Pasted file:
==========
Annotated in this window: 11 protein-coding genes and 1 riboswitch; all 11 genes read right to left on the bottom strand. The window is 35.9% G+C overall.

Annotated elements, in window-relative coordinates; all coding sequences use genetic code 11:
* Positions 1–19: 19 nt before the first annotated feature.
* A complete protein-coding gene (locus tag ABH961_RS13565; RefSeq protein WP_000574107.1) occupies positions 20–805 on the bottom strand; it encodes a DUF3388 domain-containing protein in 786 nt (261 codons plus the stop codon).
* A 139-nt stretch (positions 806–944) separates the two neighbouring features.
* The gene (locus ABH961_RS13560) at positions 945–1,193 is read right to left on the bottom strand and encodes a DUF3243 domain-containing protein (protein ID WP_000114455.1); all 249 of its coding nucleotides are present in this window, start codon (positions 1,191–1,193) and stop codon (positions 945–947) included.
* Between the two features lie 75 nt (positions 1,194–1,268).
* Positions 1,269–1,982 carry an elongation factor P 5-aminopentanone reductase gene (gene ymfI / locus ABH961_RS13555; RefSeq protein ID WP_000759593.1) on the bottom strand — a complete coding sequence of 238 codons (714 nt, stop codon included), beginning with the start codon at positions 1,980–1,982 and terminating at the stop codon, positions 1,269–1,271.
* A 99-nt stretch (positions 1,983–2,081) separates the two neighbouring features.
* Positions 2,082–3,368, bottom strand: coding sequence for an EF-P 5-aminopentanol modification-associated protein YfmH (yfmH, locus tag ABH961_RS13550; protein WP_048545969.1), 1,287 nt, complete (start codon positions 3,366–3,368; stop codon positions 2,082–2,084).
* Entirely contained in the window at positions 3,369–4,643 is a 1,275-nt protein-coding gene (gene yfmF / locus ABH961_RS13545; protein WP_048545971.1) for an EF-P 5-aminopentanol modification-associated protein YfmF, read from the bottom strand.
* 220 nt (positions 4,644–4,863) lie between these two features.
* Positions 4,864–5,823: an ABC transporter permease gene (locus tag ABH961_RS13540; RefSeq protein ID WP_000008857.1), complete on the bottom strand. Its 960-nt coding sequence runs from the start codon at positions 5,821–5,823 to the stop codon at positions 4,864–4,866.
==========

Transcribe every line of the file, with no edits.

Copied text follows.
Annotated in this window: 11 protein-coding genes and 1 riboswitch; all 11 genes read right to left on the bottom strand. The window is 35.9% G+C overall.

Annotated elements, in window-relative coordinates; all coding sequences use genetic code 11:
* Positions 1–19: 19 nt before the first annotated feature.
* A complete protein-coding gene (locus tag ABH961_RS13565; RefSeq protein WP_000574107.1) occupies positions 20–805 on the bottom strand; it encodes a DUF3388 domain-containing protein in 786 nt (261 codons plus the stop codon).
* A 139-nt stretch (positions 806–944) separates the two neighbouring features.
* The gene (locus ABH961_RS13560) at positions 945–1,193 is read right to left on the bottom strand and encodes a DUF3243 domain-containing protein (protein ID WP_000114455.1); all 249 of its coding nucleotides are present in this window, start codon (positions 1,191–1,193) and stop codon (positions 945–947) included.
* Between the two features lie 75 nt (positions 1,194–1,268).
* Positions 1,269–1,982 carry an elongation factor P 5-aminopentanone reductase gene (gene ymfI / locus ABH961_RS13555; RefSeq protein ID WP_000759593.1) on the bottom strand — a complete coding sequence of 238 codons (714 nt, stop codon included), beginning with the start codon at positions 1,980–1,982 and terminating at the stop codon, positions 1,269–1,271.
* A 99-nt stretch (positions 1,983–2,081) separates the two neighbouring features.
* Positions 2,082–3,368, bottom strand: coding sequence for an EF-P 5-aminopentanol modification-associated protein YfmH (yfmH, locus tag ABH961_RS13550; protein WP_048545969.1), 1,287 nt, complete (start codon positions 3,366–3,368; stop codon positions 2,082–2,084).
* Entirely contained in the window at positions 3,369–4,643 is a 1,275-nt protein-coding gene (gene yfmF / locus ABH961_RS13545; protein WP_048545971.1) for an EF-P 5-aminopentanol modification-associated protein YfmF, read from the bottom strand.
* 220 nt (positions 4,644–4,863) lie between these two features.
* Positions 4,864–5,823: an ABC transporter permease gene (locus tag ABH961_RS13540; RefSeq protein ID WP_000008857.1), complete on the bottom strand. Its 960-nt coding sequence runs from the start codon at positions 5,821–5,823 to the stop codon at positions 4,864–4,866.